Saving the Philippine Hotspots- Are we succeedoing? A Social Science view from the ground

Rowena Reyes-Boquiren


The state of biodiversity in the country requires immediate and coordinated response from local communities, the government, and the private sector. Biodiversity loss since the last decade continues today despite the increasing inflow of foreign-assisted investments in conservation initiatives. A number of these efforts provide lessons learned the hard way: the need for strategic partnerships among various stakeholders, no matter how serious their resource conflicts may be; for LGUs to take a stronger position in the control and management of their resource base in the light of Philippine society's political culture and poverty; for policy harmonization among government offices whose programs and administrative directives compete for scarce resource areas; for trans-disciplinal, holistic strategies and methodologies to be creatively thought out in order to address complex problems in resource use arrangements; for the primary local communities, including the cultural communities with their unique contribution to cultural and biological diversity, to be given rightful consideration in any conservation effort. These lessons are presented in greater detail in the paper to demonstrate that, indeed, there is hope in conserving Philippine biodiversity. The paper is a summary of the 18-month nationally-coordinated: Philippine Biodiversity Conservation Priority- Setting Program spearheaded by the Department of Environment and Natural Resources (DENR). The program brought together 300 individuals and institutions from both the public and private sector.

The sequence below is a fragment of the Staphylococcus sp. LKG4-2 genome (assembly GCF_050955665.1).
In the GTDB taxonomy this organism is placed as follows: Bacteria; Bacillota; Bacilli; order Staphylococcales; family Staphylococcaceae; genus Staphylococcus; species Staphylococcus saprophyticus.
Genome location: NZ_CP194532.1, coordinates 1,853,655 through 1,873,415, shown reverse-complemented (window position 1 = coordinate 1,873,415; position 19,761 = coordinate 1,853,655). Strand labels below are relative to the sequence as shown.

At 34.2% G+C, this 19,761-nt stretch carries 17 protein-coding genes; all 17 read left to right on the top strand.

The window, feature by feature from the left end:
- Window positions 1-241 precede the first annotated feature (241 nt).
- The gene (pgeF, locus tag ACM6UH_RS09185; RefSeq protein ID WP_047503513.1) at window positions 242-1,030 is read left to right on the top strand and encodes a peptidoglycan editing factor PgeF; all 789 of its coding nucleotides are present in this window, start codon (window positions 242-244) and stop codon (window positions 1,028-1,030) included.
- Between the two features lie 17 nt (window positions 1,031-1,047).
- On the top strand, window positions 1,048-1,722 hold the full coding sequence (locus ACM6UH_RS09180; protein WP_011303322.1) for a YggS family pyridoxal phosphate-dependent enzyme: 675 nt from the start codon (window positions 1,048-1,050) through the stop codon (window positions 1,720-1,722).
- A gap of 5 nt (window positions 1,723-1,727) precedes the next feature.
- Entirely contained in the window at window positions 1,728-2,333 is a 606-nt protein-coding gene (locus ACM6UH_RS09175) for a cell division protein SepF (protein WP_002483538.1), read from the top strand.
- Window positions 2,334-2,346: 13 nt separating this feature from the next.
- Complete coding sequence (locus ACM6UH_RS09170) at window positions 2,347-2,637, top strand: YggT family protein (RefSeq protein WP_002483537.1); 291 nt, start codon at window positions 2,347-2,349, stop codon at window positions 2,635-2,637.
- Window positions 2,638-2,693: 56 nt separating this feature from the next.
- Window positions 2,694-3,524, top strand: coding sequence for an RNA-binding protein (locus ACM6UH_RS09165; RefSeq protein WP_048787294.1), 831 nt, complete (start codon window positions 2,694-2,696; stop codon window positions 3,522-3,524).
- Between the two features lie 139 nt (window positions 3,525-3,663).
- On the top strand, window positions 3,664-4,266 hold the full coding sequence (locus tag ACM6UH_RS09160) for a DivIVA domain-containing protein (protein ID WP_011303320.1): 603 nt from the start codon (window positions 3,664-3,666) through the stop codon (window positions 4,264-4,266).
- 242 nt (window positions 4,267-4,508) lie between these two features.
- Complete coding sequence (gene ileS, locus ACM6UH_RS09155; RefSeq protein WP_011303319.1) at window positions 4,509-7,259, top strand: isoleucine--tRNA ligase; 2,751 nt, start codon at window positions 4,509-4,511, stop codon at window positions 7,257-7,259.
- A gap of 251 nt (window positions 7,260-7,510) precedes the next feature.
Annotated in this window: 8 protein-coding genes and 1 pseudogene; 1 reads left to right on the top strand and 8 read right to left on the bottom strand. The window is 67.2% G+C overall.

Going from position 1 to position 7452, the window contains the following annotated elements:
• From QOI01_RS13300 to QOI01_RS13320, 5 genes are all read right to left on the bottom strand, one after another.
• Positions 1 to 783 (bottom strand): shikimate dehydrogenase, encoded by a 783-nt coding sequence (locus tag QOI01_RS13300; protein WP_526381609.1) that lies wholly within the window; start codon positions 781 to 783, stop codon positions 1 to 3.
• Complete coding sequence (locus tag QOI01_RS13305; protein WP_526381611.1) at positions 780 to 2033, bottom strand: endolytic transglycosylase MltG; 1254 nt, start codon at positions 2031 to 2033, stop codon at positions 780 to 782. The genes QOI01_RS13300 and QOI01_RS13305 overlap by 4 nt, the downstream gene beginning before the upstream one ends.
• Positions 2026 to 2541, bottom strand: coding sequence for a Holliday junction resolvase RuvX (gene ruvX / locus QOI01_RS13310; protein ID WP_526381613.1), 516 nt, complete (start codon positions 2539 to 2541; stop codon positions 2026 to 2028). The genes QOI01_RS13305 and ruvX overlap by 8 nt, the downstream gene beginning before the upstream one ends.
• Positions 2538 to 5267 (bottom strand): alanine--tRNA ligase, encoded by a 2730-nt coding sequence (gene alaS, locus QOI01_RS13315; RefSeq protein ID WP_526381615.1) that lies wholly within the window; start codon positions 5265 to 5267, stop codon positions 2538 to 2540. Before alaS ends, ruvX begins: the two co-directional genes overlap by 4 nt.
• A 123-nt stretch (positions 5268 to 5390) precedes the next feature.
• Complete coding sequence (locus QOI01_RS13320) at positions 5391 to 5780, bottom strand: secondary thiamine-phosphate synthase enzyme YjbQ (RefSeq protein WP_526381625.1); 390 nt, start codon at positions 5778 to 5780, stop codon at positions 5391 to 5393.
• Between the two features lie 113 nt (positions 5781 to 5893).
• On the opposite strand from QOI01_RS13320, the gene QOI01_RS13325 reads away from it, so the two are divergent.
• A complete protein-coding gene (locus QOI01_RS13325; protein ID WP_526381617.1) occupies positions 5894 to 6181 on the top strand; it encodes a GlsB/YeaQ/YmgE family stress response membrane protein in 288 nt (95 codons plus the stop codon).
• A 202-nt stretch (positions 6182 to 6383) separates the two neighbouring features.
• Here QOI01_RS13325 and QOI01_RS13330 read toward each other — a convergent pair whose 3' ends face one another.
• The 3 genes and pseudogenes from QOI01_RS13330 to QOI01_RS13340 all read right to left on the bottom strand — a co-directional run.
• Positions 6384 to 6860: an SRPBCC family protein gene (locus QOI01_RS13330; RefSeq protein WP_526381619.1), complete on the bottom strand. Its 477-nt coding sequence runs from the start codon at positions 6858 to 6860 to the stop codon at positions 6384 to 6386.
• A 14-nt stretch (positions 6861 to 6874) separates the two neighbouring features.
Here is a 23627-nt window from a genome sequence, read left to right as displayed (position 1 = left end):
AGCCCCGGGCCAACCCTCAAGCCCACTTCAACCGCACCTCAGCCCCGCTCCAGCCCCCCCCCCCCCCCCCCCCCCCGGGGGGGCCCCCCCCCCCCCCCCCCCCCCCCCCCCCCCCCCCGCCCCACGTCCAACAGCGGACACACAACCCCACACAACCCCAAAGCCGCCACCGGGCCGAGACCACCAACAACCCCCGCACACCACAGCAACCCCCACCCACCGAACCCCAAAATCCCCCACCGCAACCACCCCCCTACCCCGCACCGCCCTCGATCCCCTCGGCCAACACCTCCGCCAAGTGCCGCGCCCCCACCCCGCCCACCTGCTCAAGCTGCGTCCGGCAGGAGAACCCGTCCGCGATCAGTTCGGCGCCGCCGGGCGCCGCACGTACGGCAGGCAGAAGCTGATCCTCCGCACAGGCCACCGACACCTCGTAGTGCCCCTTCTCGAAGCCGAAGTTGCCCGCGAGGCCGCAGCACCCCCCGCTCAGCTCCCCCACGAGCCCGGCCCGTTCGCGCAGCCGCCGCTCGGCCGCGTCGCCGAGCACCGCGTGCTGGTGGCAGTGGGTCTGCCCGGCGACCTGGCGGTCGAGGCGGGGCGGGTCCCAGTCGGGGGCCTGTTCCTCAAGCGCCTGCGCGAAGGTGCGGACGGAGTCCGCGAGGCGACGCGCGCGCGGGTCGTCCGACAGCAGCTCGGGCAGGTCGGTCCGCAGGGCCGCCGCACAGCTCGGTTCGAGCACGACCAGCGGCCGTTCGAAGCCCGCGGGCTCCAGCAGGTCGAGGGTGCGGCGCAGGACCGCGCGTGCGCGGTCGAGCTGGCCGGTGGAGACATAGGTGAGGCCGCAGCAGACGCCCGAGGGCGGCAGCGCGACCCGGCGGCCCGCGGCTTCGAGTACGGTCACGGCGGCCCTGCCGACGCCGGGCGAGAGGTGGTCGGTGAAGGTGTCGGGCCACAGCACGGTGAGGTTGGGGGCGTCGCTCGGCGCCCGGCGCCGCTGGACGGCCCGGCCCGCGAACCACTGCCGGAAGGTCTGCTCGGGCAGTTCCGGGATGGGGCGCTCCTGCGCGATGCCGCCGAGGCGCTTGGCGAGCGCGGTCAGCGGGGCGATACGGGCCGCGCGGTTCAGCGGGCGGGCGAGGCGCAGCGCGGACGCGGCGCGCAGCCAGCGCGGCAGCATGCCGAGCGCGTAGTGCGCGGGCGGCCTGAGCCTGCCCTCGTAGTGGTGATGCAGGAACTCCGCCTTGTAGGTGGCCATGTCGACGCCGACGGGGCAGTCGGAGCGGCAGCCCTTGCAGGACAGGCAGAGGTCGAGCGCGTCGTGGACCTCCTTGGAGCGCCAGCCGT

Conservation Management; Environmental Impact Assessment; Environment

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